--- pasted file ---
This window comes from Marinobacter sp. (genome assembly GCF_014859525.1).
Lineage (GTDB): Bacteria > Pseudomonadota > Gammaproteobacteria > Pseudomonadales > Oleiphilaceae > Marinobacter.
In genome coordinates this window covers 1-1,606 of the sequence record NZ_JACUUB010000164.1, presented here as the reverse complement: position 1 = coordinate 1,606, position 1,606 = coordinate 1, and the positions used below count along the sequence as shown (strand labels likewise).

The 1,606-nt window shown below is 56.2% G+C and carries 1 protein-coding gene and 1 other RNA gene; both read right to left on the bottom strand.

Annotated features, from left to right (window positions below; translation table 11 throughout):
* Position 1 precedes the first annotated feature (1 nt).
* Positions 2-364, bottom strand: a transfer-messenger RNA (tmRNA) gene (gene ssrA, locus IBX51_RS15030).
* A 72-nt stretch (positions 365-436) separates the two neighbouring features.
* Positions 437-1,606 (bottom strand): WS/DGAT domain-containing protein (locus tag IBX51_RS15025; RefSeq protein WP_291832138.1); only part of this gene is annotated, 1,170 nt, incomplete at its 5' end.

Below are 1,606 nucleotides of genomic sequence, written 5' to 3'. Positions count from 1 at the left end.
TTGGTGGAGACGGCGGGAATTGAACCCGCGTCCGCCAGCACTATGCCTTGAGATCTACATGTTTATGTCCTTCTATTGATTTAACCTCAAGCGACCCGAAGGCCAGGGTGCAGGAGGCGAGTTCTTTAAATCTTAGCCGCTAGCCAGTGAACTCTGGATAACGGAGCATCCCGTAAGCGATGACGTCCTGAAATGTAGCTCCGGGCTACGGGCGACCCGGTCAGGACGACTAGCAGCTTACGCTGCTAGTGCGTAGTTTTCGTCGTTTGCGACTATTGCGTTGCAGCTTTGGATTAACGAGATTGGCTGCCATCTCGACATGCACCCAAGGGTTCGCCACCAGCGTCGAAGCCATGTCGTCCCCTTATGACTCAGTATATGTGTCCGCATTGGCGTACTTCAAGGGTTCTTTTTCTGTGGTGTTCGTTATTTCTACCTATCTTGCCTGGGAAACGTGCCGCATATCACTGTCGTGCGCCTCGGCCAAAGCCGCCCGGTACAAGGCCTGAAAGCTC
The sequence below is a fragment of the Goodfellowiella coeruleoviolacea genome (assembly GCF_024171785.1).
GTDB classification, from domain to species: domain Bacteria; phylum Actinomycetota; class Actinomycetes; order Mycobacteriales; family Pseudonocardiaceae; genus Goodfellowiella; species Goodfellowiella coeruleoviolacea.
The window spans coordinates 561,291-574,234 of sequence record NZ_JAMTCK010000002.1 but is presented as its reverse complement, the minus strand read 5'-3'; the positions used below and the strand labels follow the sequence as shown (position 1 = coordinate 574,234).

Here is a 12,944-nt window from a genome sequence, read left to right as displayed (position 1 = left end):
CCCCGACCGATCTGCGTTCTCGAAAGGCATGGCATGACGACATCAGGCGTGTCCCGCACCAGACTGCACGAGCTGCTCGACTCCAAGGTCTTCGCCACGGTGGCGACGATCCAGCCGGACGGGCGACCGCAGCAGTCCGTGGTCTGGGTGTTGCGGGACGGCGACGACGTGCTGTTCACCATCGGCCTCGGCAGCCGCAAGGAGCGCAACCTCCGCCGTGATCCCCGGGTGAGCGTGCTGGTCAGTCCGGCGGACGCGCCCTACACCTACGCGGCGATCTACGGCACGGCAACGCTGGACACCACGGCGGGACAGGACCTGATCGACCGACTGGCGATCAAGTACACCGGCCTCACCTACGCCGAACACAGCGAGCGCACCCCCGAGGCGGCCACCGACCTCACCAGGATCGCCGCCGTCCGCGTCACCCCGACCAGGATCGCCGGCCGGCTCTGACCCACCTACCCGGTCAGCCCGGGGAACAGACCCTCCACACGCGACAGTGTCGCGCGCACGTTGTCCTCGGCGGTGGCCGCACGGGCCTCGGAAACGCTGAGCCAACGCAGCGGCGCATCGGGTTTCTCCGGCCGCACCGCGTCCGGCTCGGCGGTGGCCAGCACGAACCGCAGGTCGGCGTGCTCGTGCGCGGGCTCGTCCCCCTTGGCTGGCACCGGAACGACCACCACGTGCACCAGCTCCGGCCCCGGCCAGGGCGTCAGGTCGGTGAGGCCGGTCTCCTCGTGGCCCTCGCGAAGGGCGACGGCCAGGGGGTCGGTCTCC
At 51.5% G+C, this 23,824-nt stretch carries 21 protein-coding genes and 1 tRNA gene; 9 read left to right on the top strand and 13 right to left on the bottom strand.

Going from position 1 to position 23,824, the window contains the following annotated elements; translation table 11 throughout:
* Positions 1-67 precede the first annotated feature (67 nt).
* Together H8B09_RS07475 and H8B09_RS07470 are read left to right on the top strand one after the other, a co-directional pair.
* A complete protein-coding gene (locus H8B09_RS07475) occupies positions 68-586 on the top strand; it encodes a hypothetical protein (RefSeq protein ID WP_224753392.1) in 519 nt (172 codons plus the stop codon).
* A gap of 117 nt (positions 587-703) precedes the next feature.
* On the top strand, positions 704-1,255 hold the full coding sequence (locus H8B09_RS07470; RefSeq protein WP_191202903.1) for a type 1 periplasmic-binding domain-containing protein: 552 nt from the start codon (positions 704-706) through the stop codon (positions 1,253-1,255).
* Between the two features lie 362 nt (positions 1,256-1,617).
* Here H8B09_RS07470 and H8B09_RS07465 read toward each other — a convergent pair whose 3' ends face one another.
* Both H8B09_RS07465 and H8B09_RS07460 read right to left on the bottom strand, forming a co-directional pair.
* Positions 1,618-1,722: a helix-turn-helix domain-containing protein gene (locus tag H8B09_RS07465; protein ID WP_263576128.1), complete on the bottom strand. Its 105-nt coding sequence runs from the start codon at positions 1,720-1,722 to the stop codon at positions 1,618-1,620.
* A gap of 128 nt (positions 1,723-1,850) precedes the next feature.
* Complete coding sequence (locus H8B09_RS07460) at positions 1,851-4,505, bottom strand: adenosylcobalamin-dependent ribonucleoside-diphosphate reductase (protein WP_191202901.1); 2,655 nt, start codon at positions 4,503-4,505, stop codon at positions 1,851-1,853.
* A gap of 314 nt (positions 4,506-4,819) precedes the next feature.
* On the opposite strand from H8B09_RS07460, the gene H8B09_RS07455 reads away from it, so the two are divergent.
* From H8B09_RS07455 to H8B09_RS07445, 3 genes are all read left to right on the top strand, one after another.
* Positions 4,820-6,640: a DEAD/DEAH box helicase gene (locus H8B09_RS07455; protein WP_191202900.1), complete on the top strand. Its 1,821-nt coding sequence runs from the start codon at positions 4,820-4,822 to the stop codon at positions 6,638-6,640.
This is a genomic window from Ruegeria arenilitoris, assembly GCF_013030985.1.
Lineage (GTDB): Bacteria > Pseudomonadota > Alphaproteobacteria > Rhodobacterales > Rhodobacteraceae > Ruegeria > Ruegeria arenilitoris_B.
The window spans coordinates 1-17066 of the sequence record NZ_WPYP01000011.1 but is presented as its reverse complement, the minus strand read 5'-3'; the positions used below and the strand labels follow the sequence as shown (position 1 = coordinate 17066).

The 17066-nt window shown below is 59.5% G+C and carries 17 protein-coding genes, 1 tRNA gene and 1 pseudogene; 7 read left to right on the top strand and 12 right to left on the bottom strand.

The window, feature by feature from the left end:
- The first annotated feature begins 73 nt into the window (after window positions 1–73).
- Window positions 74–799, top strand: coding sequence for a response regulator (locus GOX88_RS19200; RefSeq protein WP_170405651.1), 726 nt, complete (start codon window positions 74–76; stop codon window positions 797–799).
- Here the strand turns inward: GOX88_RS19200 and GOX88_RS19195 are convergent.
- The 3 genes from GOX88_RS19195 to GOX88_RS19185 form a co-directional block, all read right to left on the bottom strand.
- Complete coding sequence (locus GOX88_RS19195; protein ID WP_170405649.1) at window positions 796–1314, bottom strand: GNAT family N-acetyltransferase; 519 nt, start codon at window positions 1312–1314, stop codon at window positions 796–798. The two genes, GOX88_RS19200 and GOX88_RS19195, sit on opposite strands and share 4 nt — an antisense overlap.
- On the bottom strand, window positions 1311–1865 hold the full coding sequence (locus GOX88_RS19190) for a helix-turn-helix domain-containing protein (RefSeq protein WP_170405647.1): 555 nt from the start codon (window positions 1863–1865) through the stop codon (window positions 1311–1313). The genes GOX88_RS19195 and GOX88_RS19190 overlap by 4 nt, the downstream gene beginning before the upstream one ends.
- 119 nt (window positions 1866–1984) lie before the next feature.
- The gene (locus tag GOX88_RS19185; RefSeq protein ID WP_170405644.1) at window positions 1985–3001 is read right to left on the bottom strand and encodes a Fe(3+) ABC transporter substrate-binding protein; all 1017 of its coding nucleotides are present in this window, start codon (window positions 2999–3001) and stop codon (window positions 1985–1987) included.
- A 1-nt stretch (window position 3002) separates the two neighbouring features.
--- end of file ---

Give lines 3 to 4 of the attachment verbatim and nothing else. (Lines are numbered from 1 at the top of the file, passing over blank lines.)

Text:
In genome coordinates this window covers 1-1,606 of the sequence record NZ_JACUUB010000164.1, presented here as the reverse complement: position 1 = coordinate 1,606, position 1,606 = coordinate 1, and the positions used below count along the sequence as shown (strand labels likewise).

The 1,606-nt window shown below is 56.2% G+C and carries 1 protein-coding gene and 1 other RNA gene; both read right to left on the bottom strand.